Helene Schwarz at her desk in 1978. On the wall are photos from student films.
Photo: Private collection Helene Schwarz

Satansweiber von Tittfield

At this time the men at the Film Academy gave Gisela Tuchtenhagen and me the collective nickname “Satansweiber von Tittfield,” (literally Satanic Females of Tittfield) after the German title of Russ Meyer’s film Faster Pussycat Kill! Kill! Not yet so well versed in film history, we applied for a screening of the picture. We saw buxom ladies in leather murdering men with gusto! What had we done to earn this moniker?

Gisela Tuchtenhagen and I proved ourselves as a team—a team of women! Women behind the camera were an unfamiliar phenomenon. Women film students were regularly tasked with managing the sound, which was neglected in those days anyway.
At first we alternated doing camera and sound for each roll of film, but I soon recognized Gisela’s outstanding gifts as a camerawoman—it was the first film she had shot herself—and decided to stick to sound and interviewing from now on. While I cluelessly panned and zoomed the camera like an amateur, Gisela held it steadily on a face, allowing the viewer to read it. Pauses, bewilderment and trivialities could not faze her, she remained focused, creating an almost magical closeness. Doing interviews had a surprise in store for me: I discovered the microphone as a magic wand that encouraged strangers to willingly bare their innermost thoughts and feelings to me.

Once removed from the omnipresent indoctrination and patronizing by theoretically adept students, we sensed that we were doing good work at the first go1. At the Film Academy, in turn, people were happy to give us their surplus raw film material. We self-confidently carried stack after stack of film rolls past our fellow students, who were paralyzed by partisan debates.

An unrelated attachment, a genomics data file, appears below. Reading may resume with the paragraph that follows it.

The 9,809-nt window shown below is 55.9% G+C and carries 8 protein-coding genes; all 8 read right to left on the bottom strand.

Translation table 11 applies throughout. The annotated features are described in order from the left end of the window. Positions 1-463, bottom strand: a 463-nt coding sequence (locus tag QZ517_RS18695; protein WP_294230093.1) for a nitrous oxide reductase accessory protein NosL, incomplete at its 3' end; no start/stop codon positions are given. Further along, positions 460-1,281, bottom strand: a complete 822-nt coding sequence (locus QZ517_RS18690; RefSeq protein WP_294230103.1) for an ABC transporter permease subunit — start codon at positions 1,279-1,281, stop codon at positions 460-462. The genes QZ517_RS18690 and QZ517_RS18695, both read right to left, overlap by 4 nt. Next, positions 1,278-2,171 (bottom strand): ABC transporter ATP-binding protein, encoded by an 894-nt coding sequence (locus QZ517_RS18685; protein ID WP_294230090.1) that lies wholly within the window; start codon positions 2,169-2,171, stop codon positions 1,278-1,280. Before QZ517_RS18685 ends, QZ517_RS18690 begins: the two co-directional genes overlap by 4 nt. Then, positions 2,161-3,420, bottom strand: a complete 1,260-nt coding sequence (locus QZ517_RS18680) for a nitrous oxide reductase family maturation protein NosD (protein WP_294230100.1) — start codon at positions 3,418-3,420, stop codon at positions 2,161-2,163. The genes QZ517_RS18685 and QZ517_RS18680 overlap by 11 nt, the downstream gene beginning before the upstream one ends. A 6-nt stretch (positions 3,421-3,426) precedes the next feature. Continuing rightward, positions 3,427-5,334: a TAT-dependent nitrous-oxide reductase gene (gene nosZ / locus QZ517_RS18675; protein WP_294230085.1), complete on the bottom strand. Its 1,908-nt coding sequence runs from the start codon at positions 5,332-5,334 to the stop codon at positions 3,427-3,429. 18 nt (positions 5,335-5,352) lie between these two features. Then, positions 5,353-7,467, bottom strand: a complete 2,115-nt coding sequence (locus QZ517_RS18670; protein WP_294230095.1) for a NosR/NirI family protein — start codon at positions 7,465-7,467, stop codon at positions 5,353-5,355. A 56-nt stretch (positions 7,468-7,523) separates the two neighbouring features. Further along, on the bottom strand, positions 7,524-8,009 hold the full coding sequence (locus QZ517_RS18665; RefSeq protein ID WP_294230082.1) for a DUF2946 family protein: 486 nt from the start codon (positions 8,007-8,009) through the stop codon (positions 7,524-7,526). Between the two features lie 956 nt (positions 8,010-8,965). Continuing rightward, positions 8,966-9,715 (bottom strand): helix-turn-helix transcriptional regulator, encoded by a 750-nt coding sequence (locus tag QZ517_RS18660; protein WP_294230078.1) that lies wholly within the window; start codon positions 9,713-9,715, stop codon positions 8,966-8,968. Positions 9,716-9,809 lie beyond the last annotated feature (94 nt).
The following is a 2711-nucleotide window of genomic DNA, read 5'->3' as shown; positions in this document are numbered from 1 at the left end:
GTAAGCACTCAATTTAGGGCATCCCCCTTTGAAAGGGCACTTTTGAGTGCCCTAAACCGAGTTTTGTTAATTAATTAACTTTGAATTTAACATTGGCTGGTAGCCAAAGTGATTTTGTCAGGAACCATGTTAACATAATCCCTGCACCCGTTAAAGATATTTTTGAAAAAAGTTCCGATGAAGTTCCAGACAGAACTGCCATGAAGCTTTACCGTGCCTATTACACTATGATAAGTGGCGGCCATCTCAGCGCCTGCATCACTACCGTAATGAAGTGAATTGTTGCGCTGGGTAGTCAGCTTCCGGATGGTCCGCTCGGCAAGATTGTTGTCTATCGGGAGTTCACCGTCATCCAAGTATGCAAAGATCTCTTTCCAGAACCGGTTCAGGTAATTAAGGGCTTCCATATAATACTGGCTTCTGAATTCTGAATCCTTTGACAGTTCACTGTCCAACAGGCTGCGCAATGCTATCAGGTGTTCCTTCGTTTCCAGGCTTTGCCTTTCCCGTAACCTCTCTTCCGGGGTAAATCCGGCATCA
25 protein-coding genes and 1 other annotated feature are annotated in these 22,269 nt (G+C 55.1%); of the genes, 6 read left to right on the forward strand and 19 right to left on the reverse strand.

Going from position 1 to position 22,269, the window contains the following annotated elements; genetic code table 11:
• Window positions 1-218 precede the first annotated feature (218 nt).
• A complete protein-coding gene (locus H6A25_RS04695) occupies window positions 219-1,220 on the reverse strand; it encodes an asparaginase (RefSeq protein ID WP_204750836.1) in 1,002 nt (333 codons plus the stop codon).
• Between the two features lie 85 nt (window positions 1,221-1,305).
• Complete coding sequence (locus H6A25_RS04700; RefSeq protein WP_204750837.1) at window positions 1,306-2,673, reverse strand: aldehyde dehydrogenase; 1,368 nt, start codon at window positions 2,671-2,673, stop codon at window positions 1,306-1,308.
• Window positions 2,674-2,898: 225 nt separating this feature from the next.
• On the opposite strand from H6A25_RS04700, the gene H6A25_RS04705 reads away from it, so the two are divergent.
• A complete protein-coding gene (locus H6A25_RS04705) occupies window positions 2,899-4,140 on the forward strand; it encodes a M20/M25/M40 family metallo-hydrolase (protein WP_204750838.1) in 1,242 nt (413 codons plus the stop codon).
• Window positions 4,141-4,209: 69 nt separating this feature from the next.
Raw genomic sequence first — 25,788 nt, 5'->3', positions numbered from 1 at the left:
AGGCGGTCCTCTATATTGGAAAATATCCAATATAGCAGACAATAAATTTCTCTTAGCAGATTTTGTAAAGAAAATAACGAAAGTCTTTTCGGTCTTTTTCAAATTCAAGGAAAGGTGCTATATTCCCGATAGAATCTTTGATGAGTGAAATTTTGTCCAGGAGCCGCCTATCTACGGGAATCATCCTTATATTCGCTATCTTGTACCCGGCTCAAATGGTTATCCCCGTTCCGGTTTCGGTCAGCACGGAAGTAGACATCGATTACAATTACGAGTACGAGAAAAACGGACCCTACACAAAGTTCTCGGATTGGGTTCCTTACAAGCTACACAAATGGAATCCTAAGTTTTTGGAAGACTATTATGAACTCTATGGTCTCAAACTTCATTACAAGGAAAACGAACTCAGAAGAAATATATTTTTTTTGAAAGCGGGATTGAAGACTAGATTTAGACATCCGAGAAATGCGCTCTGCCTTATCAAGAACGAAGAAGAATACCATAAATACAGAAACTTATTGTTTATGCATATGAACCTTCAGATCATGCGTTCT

And here is another scene that illustrates how we avoided such discussions: While fellow students dutifully gathered round the instructor Sigrid Fronius in a seminar on political economy, Gisela carried me piggyback, rushing through the classroom and out again with both of us giving Indian war cries.
We then learned the hard way that we did not stand a chance in a political discussion—we simply lacked the vocabulary. It dawned on us that the documentary about the squatted dormitory should also reflect upon how our work as participant observers had changed us. That is, we wanted to emerge from behind the camera and portray ourselves as subjectively operating beings subject to influence. We immediately presented this idea to the most senior member of our group, Thomas Mitscherlich.

Thomas Mitscherlich
Thomas Mitscherlich and Cristina Perincioli 1969 Photo: Private collection

I cannot recall ever again being subjected to such an avalanche of invective. He was probably in the phase described above, in which leftists were becoming ruefully aware of their own boundless narcissism. He may also have been struggling with his self-imposed task of finding revolutionary potential in two public transportation employees, while Gisela and I floated from one action to the next. His particular hatred was directed at our self-assured and easygoing behavior (see “Satansweiber von Tittfield”), and in fact Gisela’s Bermuda shorts came in for special critical mention. This may provide some idea of how confused and at the mercy of his emotions even Thomas Mitscherlich was in this situation.

One year later I would have to suffer a similar rebuff by Helke Sander. She and Thomas were among the leftists at the Film Academy who had escaped the penalty of expulsion. They anxiously oriented themselves towards the working class, submitted to the “proper” line and proved it by crushing divergent but politically important and correct ideas. It was this turning our backs on our own needs that would make it so difficult for us politicized women to get the new women’s movement off the ground. Years would go by in the search.

  1. Our film, Wochenschau III, received the cultural prize of the federal state of North-Rhine Westphalia on the occasion of the 1970 Oberhausen Short Film Festival, along with euphoric reviews and the title “Best Film in the West German Program.” Handelsblatt, 21 April 1970.